Chopping and Using Fresh Basil

When it comes to chopping basil, it pays to wait until the last minute.

When it comes to chopping basil, it pays to wait until the last minute.

Freshly chopped basil can quickly turn dull black through a process called oxidation. We knew that the change in color wouldn’t lessen its flavor, since we often recommend bruising the herb before using it—by releasing the essential oils, bruising actually intensifies basil’s flavor. But could we preserve color without sacrificing flavor?

Some recipes suggest dropping basil into boiling water, then transferring it to ice water to stop the cooking and “fix” the color. Two other “tricks” we’ve heard about are coating the basil in oil just before chopping it, or immediately after; in theory, these methods keep the cut basil from being exposed to air and therefore from blackening.

To see if any of these options had merit, we made tomato salads with equal amounts of basil that were prepared in these three ways, as well as one with basil that we chopped and added just before serving. Although the leaves fixed in boiling water stayed bright green, it was an awful lot of trouble to go through for a garnish or breezy summer dish. Coating the unchopped basil in oil made it slippery and difficult to chop and barely slowed the blackening. Coating the chopped basil in oil did slow the color change, but it also made the basil a little oily—OK in a tomato salad, but not for all preparations.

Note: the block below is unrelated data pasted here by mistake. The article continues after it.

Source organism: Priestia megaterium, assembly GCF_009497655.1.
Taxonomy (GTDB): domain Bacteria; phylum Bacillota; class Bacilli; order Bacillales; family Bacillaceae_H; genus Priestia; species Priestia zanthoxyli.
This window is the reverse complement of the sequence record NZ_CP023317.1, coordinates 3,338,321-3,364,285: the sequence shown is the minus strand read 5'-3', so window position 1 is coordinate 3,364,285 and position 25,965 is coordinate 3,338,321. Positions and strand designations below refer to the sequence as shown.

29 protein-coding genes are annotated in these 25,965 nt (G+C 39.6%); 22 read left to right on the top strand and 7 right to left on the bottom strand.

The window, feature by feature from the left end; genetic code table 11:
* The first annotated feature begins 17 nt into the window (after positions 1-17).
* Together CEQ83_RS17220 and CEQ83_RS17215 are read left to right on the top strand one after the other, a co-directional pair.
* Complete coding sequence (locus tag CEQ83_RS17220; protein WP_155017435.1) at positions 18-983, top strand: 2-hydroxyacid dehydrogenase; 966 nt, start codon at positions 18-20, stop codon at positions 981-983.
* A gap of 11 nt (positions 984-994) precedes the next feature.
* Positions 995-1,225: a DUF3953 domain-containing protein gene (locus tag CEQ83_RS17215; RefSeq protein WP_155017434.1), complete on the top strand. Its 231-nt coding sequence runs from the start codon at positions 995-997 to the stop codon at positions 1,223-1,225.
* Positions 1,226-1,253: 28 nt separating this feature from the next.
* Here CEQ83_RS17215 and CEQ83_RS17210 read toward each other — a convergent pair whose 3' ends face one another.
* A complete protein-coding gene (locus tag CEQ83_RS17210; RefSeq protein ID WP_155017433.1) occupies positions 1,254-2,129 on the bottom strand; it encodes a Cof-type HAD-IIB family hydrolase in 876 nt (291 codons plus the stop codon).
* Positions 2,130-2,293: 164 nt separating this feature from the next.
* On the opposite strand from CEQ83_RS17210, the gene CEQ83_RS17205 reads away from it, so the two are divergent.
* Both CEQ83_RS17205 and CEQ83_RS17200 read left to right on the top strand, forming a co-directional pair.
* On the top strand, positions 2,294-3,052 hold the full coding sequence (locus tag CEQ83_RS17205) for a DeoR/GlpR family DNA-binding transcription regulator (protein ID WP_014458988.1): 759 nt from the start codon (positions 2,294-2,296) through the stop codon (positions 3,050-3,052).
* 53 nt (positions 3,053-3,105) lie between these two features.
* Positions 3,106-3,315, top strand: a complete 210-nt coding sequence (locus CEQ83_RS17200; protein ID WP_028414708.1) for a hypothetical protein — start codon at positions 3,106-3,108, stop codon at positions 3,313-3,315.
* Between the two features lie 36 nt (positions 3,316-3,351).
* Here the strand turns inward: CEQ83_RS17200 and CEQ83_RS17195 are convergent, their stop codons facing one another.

THE BOTTOM LINE   For the best flavor and easiest prep, chop basil and add it to dishes just before serving.


BLACK BASIL: Chopped before its time.


FRESH AND GREEN: Last-minute chop.

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